Literacy in its broadest sense describes "particular ways of thinking about and doing reading and writing" with the purpose of understanding or expressing thoughts or ideas in written form in some specific context of use. In other words, humans in literate societies have sets of practices for producing and consuming writing, and they also have beliefs about these practices. Reading, in this view, is always reading something for some purpose; writing is always writing something for someone for some particular ends. Beliefs about reading and writing and its value for society and for the individual always influence the ways literacy is taught, learned, and practiced over the lifespan.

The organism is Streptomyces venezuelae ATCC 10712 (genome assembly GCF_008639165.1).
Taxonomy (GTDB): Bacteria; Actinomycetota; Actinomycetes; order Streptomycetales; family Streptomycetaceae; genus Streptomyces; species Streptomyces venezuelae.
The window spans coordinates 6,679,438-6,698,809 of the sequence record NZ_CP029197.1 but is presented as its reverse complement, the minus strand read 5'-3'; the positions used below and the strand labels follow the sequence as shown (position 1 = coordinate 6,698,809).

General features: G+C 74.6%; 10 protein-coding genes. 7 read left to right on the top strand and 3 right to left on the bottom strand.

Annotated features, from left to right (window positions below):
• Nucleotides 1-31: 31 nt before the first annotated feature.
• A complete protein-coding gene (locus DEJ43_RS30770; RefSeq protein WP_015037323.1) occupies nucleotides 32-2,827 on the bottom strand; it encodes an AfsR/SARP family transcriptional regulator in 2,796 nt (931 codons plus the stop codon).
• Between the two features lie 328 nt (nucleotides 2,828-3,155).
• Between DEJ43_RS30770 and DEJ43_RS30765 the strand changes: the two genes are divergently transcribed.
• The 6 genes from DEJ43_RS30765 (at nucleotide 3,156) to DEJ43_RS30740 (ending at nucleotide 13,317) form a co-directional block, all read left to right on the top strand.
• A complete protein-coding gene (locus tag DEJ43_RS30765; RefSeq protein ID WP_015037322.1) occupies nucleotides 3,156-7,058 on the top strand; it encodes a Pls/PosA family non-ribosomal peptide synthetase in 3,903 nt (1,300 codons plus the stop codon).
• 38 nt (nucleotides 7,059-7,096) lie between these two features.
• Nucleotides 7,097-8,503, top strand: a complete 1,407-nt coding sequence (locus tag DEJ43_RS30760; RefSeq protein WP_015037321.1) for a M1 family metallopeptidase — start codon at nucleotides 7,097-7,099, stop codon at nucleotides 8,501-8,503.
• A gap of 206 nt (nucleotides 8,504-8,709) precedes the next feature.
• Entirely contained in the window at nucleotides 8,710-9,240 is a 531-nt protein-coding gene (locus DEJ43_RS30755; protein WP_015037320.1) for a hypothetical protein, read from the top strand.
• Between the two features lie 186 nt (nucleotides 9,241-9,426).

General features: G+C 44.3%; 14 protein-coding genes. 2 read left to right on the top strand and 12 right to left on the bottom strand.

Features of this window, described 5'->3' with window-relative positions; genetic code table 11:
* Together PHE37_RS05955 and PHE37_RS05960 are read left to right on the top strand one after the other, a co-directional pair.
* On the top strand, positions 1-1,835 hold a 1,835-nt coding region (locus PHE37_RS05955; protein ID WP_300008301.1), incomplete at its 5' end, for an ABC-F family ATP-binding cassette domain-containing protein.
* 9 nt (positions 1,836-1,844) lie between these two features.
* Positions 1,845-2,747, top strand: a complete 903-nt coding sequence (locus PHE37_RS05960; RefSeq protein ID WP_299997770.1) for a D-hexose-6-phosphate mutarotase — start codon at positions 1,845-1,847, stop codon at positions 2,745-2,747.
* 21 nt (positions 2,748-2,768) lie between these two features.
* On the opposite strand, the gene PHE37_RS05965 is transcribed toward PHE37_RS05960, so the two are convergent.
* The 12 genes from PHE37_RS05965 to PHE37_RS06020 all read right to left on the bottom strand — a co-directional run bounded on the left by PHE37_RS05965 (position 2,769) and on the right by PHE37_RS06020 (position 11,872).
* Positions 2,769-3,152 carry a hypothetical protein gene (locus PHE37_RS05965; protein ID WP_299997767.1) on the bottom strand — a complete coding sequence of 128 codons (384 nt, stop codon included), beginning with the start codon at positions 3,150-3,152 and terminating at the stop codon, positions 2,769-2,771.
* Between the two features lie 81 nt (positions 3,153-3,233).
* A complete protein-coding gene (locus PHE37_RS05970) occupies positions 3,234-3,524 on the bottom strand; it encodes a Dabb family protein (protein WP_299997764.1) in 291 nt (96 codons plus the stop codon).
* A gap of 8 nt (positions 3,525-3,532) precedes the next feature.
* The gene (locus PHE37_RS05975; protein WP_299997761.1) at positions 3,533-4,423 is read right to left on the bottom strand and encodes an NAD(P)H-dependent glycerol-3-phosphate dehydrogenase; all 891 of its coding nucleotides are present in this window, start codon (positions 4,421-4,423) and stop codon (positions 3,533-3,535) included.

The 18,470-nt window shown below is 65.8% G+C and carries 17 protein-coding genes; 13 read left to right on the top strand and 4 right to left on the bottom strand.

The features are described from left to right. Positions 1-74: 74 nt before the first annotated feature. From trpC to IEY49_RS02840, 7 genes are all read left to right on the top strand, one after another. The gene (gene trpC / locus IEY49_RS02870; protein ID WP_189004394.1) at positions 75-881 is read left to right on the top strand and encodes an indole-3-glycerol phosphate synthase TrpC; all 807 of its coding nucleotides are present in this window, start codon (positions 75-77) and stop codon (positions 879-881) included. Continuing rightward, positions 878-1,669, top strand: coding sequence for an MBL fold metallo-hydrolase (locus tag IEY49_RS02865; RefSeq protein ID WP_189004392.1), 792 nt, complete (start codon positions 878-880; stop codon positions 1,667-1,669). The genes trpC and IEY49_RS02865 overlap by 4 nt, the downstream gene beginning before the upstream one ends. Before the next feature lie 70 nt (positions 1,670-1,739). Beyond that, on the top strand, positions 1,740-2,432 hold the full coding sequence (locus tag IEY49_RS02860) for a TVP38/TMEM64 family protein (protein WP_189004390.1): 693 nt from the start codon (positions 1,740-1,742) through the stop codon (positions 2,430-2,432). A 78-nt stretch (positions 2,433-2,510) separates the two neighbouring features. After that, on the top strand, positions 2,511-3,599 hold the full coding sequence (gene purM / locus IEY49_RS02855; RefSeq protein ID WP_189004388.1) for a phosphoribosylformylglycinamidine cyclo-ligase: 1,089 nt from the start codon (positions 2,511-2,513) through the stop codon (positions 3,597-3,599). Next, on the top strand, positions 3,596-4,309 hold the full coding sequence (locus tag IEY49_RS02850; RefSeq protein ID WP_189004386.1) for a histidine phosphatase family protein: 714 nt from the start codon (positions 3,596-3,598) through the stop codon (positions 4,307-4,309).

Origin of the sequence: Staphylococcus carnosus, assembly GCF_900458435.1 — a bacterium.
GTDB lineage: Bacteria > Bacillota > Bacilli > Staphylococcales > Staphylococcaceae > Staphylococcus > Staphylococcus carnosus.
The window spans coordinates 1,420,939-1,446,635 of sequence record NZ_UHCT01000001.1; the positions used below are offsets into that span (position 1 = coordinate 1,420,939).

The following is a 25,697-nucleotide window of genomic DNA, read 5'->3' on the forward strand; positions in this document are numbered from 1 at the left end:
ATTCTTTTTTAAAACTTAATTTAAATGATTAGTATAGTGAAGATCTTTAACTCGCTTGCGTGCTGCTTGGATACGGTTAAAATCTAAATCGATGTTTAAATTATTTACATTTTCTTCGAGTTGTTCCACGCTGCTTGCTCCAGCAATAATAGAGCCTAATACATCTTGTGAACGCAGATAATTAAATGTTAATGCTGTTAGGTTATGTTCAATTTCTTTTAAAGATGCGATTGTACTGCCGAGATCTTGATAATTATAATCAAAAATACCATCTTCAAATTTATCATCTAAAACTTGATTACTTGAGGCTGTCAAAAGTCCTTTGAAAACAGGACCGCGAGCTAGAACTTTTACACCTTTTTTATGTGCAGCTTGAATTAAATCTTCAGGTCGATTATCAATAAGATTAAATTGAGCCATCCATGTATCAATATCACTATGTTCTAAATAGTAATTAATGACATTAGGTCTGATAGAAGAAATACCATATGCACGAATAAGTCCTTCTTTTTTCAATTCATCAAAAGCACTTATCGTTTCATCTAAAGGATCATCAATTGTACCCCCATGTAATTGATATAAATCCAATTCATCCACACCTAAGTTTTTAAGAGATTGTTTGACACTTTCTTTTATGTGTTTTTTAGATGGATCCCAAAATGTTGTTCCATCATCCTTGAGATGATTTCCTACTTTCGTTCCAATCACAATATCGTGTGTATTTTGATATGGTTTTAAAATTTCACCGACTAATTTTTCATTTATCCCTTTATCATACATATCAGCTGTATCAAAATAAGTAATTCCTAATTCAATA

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Some researchers suggest that the history of interest in the concept of “literacy” can be divided into two periods. Firstly is the period before 1950, when literacy was understood solely as alphabetical literacy (word and letter recognition). Secondly is the period after 1950, when literacy slowly began to be considered as a wider concept and process, including the social and cultural aspects of reading and writing, and functional literacy (Dijanošić, 2009).